Changing types of mortgages, as above, is one reason to get a refi, which is simply replacing a current mortgage with another. But there are others:
• Lower your interest, but keep your term: When rates drop you want to take advantage of it and lower your monthly payments, but keep the length of your mortgage
• Take care of that balloon payment: You opted for a short-term ARM with a balloon payment and the due date is looming, so you have to come up with a longer-term loan.
• Shorten your term: Lower interest rates (or an increase in your income) mean you can pay down your principle faster.
• Credit rating change: Take advantage of an improved credit rating and get out from under that high rate you had to accept when you bought.
• You need cash: In some cases, you can refinance for an amount more than what you still owe on your home. Lenders limit the Loan to Value at no higher than 80 percent for this type of loan.
Most of the things - fees, appraisals, title insurance - that went along with an original mortgage hold true for a refi, which means it can cost a fair amount to change loan types. How quickly you recoup the cost depends partially on how long you are going to keep the mortgage. If you are going to be in your home long enough to recover the costs, and get some benefit from lower interest payments over the life of the loan, then it's a no-brainer. But balancing the cost with the benefits of a new mortgage is critical. And pretty easy to do. Check out an unbiased site for consumers like Offer Angel to help sort through this mortgage maze. FOr calculators fo to : Mortgage 101 and Bankrate. You can also check your local interest rates by filling out the "Local Interest Rates" box in the left-hand side of this page.
Be sure to remember that closing costs include another appraisal (no matter how recently you've had one), a new credit report, underwriting fees, title insurance, escrow fee, recording fees, and perhaps other small fees. These costs typically range from $1500-$2000. (Some lenders are willing to waive the closing costs for a higher interest rate loan)
You can pay points on a refinance loan, same as on an original mortgage, but unlike with the original mortgage, the points are tax deductible over the entire term of the loan. Points make sense when rates are on the upswing and you want to get in on the lowest possible rate.
But, except in some cases, points are a fact of life: if you are paying a 1-point fee on a $100,000 refi, you can add $1000 to your closing costs.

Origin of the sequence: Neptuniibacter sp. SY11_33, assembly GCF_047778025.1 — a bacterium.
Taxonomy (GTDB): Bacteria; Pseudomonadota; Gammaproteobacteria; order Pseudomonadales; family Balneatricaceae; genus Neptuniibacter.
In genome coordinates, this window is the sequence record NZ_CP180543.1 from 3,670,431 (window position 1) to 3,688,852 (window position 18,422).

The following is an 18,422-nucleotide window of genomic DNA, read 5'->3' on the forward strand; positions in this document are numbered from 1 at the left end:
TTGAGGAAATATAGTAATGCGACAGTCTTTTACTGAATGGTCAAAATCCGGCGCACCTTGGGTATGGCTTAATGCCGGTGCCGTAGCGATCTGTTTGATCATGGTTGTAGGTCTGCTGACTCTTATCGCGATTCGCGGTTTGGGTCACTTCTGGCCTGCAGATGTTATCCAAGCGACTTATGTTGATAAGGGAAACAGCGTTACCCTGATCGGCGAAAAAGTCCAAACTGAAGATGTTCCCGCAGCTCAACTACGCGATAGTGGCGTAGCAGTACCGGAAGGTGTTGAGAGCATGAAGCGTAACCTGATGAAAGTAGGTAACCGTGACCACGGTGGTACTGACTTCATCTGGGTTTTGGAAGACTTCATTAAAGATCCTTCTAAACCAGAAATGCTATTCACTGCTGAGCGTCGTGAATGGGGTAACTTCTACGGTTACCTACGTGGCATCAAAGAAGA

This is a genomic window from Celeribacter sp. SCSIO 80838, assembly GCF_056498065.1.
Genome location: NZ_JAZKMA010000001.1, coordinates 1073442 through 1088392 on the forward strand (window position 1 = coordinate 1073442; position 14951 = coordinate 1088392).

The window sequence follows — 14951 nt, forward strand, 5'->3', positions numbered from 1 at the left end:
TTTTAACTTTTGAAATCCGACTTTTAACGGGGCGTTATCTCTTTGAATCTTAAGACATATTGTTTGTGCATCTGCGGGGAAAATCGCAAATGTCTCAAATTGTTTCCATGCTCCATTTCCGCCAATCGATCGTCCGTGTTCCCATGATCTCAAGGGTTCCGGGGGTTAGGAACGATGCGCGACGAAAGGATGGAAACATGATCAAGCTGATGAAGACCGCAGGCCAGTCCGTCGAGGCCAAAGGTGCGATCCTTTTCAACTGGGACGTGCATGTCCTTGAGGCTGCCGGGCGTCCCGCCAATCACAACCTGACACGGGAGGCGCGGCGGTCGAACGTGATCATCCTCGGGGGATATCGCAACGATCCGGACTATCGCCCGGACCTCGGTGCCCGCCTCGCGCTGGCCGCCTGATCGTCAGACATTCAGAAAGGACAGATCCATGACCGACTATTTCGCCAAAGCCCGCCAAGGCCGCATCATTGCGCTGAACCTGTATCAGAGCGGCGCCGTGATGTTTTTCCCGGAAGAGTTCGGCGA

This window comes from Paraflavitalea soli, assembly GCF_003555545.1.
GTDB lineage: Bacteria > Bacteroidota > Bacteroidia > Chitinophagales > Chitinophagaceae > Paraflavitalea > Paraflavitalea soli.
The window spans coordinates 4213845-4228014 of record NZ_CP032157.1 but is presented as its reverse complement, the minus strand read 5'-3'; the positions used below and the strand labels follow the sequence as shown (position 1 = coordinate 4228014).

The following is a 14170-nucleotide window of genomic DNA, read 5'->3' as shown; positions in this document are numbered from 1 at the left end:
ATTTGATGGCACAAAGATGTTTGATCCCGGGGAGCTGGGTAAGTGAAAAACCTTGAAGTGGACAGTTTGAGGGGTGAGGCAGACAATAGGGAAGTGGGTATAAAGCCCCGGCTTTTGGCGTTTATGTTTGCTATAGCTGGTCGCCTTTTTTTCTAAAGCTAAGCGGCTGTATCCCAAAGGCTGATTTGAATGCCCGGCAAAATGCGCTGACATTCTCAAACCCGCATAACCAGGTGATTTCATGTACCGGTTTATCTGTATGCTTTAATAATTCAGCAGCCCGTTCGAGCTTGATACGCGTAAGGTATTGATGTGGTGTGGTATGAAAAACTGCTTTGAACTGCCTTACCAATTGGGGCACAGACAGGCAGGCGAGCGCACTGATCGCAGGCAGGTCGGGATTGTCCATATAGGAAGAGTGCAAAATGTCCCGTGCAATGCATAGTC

You also need to look at your current mortgage to see if there are pre-payment penalties. And what happens to your old mortgage? It's paid off by the new loan, as are any other liens; at the end of the refinance process, ideally you should have only one loan. (If you have more than one mortgage, however, it's possible to refinance just one of the loans if the lender agrees.)
The easy way to figure out if refinancing makes sense is to figure out how long it will take you to pay off the closing costs with the savings you realize with lower monthly payments. If it is longer than the time you plan to stay in the house, then refinancing might be a good option. You have fewer tax breaks with a lower-rate refi, so be sure to ask your lender for a refinance break-even table that will take that into account.
Real Life Example
Greg has owned his home for five years. He expects to stay in it for another 10 years, until his kids are on their own and he can buy his dream RV. He has another 25 years to pay off his current 8 percent mortgage of $150,000. His payments are $1101 per month. He's found a 6 percent mortgage, which would lower his payments to $900. He sure could use that extra $200 a month. But it is costing him a total of $2500 in closing costs to refinance. And when he considers his current tax benefits (he's in a 28-percent tax bracket), he is actually only saving $166 a month. He looks at the $2500 cost, and divides that by his savings and figures it will take him 15 months - a little over a year - to break even. Since some of his closing costs are tax deductible too, he feels pretty good about this.
Your lender will require some or all of the below when you apply for pre-approval for a loan:
-- Paycheck stubs for the last 30 days
-- Last two years of W2's or Tax Returns if you are self-employed.
-- Two bank statements over last 90 days
-- Loan information on current home (if you own one)
-- 401K statements
-- Divorce decree (if applicable)
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